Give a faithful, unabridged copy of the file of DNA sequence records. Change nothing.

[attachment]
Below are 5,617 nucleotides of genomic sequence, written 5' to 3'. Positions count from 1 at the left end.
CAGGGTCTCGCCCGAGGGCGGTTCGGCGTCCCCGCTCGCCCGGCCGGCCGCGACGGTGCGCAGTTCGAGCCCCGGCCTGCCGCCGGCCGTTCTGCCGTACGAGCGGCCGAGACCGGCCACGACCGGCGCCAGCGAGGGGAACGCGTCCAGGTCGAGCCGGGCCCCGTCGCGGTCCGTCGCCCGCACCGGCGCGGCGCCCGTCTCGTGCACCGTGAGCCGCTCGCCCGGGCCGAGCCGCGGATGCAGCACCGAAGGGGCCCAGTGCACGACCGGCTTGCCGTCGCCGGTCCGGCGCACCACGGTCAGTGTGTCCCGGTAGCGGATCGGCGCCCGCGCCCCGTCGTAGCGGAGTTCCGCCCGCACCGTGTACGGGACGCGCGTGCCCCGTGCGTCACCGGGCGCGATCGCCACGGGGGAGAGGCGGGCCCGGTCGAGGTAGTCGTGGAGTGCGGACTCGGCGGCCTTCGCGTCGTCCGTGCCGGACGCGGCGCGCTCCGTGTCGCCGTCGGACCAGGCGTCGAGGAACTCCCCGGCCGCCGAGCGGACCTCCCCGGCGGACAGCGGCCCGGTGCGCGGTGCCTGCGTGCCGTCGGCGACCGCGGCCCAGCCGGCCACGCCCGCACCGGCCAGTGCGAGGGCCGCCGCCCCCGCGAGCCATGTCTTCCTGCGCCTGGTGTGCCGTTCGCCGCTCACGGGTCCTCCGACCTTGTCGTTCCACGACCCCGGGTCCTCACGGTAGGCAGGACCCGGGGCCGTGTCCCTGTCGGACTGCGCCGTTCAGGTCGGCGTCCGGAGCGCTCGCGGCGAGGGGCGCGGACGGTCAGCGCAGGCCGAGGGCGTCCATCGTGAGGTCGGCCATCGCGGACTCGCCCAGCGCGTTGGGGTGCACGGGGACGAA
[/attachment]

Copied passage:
Below are 5,617 nucleotides of genomic sequence, written 5' to 3'. Positions count from 1 at the left end.
CAGGGTCTCGCCCGAGGGCGGTTCGGCGTCCCCGCTCGCCCGGCCGGCCGCGACGGTGCGCAGTTCGAGCCCCGGCCTGCCGCCGGCCGTTCTGCCGTACGAGCGGCCGAGACCGGCCACGACCGGCGCCAGCGAGGGGAACGCGTCCAGGTCGAGCCGGGCCCCGTCGCGGTCCGTCGCCCGCACCGGCGCGGCGCCCGTCTCGTGCACCGTGAGCCGCTCGCCCGGGCCGAGCCGCGGATGCAGCACCGAAGGGGCCCAGTGCACGACCGGCTTGCCGTCGCCGGTCCGGCGCACCACGGTCAGTGTGTCCCGGTAGCGGATCGGCGCCCGCGCCCCGTCGTAGCGGAGTTCCGCCCGCACCGTGTACGGGACGCGCGTGCCCCGTGCGTCACCGGGCGCGATCGCCACGGGGGAGAGGCGGGCCCGGTCGAGGTAGTCGTGGAGTGCGGACTCGGCGGCCTTCGCGTCGTCCGTGCCGGACGCGGCGCGCTCCGTGTCGCCGTCGGACCAGGCGTCGAGGAACTCCCCGGCCGCCGAGCGGACCTCCCCGGCGGACAGCGGCCCGGTGCGCGGTGCCTGCGTGCCGTCGGCGACCGCGGCCCAGCCGGCCACGCCCGCACCGGCCAGTGCGAGGGCCGCCGCCCCCGCGAGCCATGTCTTCCTGCGCCTGGTGTGCCGTTCGCCGCTCACGGGTCCTCCGACCTTGTCGTTCCACGACCCCGGGTCCTCACGGTAGGCAGGACCCGGGGCCGTGTCCCTGTCGGACTGCGCCGTTCAGGTCGGCGTCCGGAGCGCTCGCGGCGAGGGGCGCGGACGGTCAGCGCAGGCCGAGGGCGTCCATCGTGAGGTCGGCCATCGCGGACTCGCCCAGCGCGTTGGGGTGCACGGGGACGAA